in any county in which any act was performed in furtherance of the violation; or
in any county in which a document containing a misstatement, misrepresentation, or omission was filed.
A person who engages in mortgage fraud activities is also liable for civil damages in the greater amount of $5,000 or actual damages, including costs to repair the victim's credit and quiet title on the residential property, and reasonable attorney fees. In a proceeding where there has been a conviction for mortgage fraud, the sentencing court may issue orders as necessary to correct the public record containing any false information as a result of the criminal action.
Mortgage Broker Practices Act. Licensee is defined to include a person who failed to obtain a license. A nonprofit housing organization brokering residential mortgage loans under housing programs funded in whole or in part by federal or state programs with the primary purpose of providing housing for low-income residents is exempt from the provisions of MBPA.
It is a violation of MBPA for any person subject to the chapter to:
originate loans from any unlicensed location;
solicit or accept from any borrower at or near the time a loan application is taken, and in advance of any foreclosure of the borrower's existing residential mortgage loan or loans, any instrument of conveyance of any interest in the borrower's primary dwelling that is the subject of the residential mortgage loan; or
make a residential mortgage loan unless the loan is table funded – a loan is table funded when the mortgage broker is named on the mortgage or promissory note as the lender, but is immediately sold to a lender who will provide the actual funding.
The Director may recover the state's costs and expenses for prosecuting violations of MBPA, including staff time spent preparing for and attending administrative hearings and reasonable attorneys' fees, unless, after a hearing, the Director determines no violation occurred. A cease and desist order issued against a licensee may direct the licensee to discontinue any violation and take such affirmative action as is necessary; include a summary suspension of the licensee's license; and order the license to immediately cease the conduct of business under MBPA.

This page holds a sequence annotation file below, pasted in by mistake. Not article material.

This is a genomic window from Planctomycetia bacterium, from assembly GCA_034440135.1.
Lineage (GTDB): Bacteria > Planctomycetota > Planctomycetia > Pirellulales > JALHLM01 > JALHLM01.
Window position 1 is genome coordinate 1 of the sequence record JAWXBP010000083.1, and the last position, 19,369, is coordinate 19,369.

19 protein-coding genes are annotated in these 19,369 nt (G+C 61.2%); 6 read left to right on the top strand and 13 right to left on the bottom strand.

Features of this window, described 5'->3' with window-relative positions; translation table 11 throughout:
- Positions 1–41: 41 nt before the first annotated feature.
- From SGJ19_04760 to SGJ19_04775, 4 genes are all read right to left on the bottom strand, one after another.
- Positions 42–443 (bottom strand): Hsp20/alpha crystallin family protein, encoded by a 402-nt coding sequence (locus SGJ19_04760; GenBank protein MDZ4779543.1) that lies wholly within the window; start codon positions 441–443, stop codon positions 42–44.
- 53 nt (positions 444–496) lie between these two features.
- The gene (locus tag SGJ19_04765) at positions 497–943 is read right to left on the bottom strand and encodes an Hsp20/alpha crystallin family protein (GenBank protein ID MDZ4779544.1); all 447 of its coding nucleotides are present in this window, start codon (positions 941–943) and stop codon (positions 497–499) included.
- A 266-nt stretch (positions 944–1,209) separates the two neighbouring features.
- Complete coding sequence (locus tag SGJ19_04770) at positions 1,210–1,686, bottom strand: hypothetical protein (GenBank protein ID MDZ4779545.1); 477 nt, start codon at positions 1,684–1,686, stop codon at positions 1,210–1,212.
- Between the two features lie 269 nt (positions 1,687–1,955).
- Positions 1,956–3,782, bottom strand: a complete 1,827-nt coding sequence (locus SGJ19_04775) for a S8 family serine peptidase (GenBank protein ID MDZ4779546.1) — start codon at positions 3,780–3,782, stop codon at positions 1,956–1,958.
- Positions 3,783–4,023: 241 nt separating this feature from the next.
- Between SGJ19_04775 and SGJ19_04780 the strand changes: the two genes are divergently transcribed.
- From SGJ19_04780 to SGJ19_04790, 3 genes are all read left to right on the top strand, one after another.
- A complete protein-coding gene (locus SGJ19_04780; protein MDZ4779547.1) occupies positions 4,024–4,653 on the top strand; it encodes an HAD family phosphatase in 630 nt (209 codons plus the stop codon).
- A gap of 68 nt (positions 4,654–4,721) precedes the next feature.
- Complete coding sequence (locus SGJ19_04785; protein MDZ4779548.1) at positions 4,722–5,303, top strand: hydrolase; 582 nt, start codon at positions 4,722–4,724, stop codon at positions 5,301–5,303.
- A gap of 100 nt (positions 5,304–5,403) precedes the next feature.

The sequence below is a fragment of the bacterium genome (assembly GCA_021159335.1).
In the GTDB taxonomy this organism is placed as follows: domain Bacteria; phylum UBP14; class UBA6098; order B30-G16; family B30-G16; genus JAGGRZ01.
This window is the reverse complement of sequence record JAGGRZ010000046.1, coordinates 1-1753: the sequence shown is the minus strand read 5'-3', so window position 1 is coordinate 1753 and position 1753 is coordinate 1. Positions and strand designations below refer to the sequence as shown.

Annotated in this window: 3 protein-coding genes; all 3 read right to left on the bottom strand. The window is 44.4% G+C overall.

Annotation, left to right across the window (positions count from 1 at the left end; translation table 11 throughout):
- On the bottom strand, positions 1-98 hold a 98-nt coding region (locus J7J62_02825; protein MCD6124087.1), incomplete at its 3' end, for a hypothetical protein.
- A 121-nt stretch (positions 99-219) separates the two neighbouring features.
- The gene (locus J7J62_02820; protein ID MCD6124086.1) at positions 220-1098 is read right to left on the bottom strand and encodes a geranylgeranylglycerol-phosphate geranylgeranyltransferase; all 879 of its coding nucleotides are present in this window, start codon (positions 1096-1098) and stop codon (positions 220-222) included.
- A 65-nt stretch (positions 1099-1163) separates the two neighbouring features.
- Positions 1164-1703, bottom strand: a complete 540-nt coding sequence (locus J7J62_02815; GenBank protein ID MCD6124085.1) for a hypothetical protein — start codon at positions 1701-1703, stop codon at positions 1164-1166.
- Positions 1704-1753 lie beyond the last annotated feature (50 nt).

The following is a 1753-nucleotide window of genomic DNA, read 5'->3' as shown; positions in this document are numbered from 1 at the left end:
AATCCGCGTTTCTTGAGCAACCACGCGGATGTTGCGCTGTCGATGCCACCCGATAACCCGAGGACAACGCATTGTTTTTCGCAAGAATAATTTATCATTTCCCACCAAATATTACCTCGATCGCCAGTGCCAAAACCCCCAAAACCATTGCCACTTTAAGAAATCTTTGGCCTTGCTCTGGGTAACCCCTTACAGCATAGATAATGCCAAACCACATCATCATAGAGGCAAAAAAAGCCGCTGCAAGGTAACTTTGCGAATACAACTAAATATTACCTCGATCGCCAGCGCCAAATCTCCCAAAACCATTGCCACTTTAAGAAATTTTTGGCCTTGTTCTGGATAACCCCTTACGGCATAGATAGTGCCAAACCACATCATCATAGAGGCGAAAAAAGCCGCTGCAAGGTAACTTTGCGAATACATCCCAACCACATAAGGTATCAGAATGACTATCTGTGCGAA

RCW 19.146.290 – requiring a licensee to provide the Director with an annual report of mortgage broker activity, and RCW 19.146.330 – limiting the number of applications taken by a loan originator, are each repealed.
CLA. Any person selling bare property owned by that person who provides financing for the sale when the property serves as security for the financing is exempt from the provisions of CLA if the person engages in five or fewer transactions in a calendar year and is not in the business of constructing homes on the property. A surety bond provided by an applicant for licensing under CLA must be continuous and may be cancelled only upon 45 days written notice of intent to cancel provided to the Director.
In lieu of suspending or revoking a license under CLA, the Director may allow the licensee to have a conditional license to allow the licensee to continue business activities. The Director has the authority to condition, revoke, or suspend only the particular license which is the subject of the violation, or may take action with regard to all licenses issued to the licensee.
A residential mortgage loan services licensee must maintain liquidity, operating reserves, and net worth as determined by the Director. The Director may initiate action if the licensee fails to maintain appropriate liquidity levels. Upon application by the Director, the superior court may appoint a receiver to take over any residential mortgage loan servicer.
Several provisions are amended for consistency with MBPA including:
affiliate, licensee, loan, and mortgage loan originator are defined;
the Director may recover the state's costs and expenses for prosecuting violations of CLA; and
the Director may deny an application for a mortgage loan originator license if the applicant has been convicted of a gross misdemeanor involving dishonesty or financial misconduct.
Technical language throughout is amended and updated.
Fiscal Note: Not requested.
Committee/Commission/Task Force Created: No.
Effective Date: Ninety days after adjournment of session in which bill is passed.
Staff Summary of Public Testimony: PRO: This bill attempts to create some consistency for companies who engage in mortgage activities under MBPA and CLA so they can operate under one set of rules. It also streamlines the state's approach to investigating and prosecuting mortgage fraud in order to better protect victims of that fraud. There are two types of fraud cases where this legislation would help. One type of case is where a person files a false deed with the county recorder's office. The person can be charged with a felony under another law, but it would be a more efficient approach to charge the person with mortgage fraud. The legislation would also allow the judge to correct the public record, which will save the person the expense of hiring separate counsel to clear the chain of title. The second type of case is where squatters file fraudulent documents and move into a bank-owned home. This bill would protect the financial institution in order to clear their chain of title. This bill is in the unique position of converging both consumer protection and industry protection interests.
Persons Testifying: PRO: Charlie Clark, DFI; Jennifer Atchison, King County Prosecuting Attorney; Hugo Torres, King County Deputy Prosecutor.